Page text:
(1535)  

    This same scenario has been replayed time and time again with every group that has been charged with the responsibility of governing the Canadian payment industry. Sadly, innovations that could offer Canadian merchants safe and cost-effective ways to build their online business are being stifled, while other countries begin to surge ahead of us in this sector. We believe that the banking system in Canada should have regulations that foster competition and innovation, similar to the telecommunications industry today, which is enjoying more services and lower prices as a result of allowing more competition to enter a market that was once a monopoly.
    In 2006, the Bank of Nova Scotia became a defendant in a case brought before the Competition Tribunal. It was alleged to have illegally reduced competition in the online debit payments market. The bank won the case, but the plaintiff, GPay, without the cooperation of the defendant and other Canadian banks, was unable to remain doing business. GPay was our payment processor for Canada at that time.
    At one time, Canada was number one for consumer adoption and usage of ATMs, POS terminals, debit transactions, and online banking. We are no longer number one, as many of these other countries have surpassed us. Since 2000, the banking industry has not been as responsive to changing market conditions and expectations. Their policies and tactics have attempted to restrict the market by manipulating the rules and regulations through lobbying the CPA, the CBA, and other government agencies.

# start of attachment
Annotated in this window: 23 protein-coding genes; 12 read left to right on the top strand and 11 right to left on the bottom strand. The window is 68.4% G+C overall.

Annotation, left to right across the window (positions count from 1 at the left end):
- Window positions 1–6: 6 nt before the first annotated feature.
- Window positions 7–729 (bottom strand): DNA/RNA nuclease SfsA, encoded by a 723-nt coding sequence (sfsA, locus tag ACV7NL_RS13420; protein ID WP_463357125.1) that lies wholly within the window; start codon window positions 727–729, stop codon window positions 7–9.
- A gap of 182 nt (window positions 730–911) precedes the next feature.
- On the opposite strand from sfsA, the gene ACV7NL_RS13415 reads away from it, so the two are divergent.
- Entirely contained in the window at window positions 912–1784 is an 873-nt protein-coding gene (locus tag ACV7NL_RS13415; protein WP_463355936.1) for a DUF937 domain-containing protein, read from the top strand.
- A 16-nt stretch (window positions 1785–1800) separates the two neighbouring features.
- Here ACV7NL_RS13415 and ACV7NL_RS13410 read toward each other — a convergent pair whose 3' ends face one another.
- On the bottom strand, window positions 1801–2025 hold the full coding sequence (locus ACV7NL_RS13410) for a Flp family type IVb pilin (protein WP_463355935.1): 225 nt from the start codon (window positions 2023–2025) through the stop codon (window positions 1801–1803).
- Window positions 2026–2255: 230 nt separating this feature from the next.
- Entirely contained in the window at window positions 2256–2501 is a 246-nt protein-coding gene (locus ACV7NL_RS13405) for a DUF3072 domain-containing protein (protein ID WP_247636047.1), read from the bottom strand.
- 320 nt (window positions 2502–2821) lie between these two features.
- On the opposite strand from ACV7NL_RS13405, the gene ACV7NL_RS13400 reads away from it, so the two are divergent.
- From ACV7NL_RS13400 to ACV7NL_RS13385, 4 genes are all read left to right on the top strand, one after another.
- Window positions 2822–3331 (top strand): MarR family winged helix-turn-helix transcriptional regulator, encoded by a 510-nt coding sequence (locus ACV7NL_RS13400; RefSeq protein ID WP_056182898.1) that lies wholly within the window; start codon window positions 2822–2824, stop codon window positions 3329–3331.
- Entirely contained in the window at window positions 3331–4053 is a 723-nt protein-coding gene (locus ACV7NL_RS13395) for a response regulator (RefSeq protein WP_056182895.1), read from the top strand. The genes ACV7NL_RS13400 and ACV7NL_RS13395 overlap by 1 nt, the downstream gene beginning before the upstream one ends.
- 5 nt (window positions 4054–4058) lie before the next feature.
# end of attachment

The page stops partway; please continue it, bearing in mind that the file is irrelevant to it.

It is possible for Canada to regain its lead in the payments industry. However, it requires an environment that rewards entrepreneurs for creating the next big ideas and companies. We hope that the committee can help make this a more friendly and competitive market for online payment service providers and their millions of Canadian and global customers.
    Thank you.
    Thank you very much, Mr. Crozier.
    We'll now hear from Moneris Solutions and, I believe, Mr. Baumgartner.
    Thank you for the invitation to speak to the committee regarding the study of the credit and debit card industry in Canada. We appreciate the opportunity to appear before you and share information with you in support of your study.
    I'm Jim Baumgartner, president of CEO of Moneris Solutions, and with me here today is Fern Glowinsky, our senior vice-president and general counsel.
    Moneris Solutions is a Canadian-based payment processor with operations in Canada as well as the U.S. Our head office is in Toronto, and we also have offices in Sackville, New Brunswick; Montreal; Calgary; Vancouver; and throughout the United States. We've been providing credit, debit, and gift card acceptance solutions to merchants in Canada and the U.S. since December 2000. We process for approximately 350,000 merchant locations in Canada and close to 65,000 merchants in the U.S.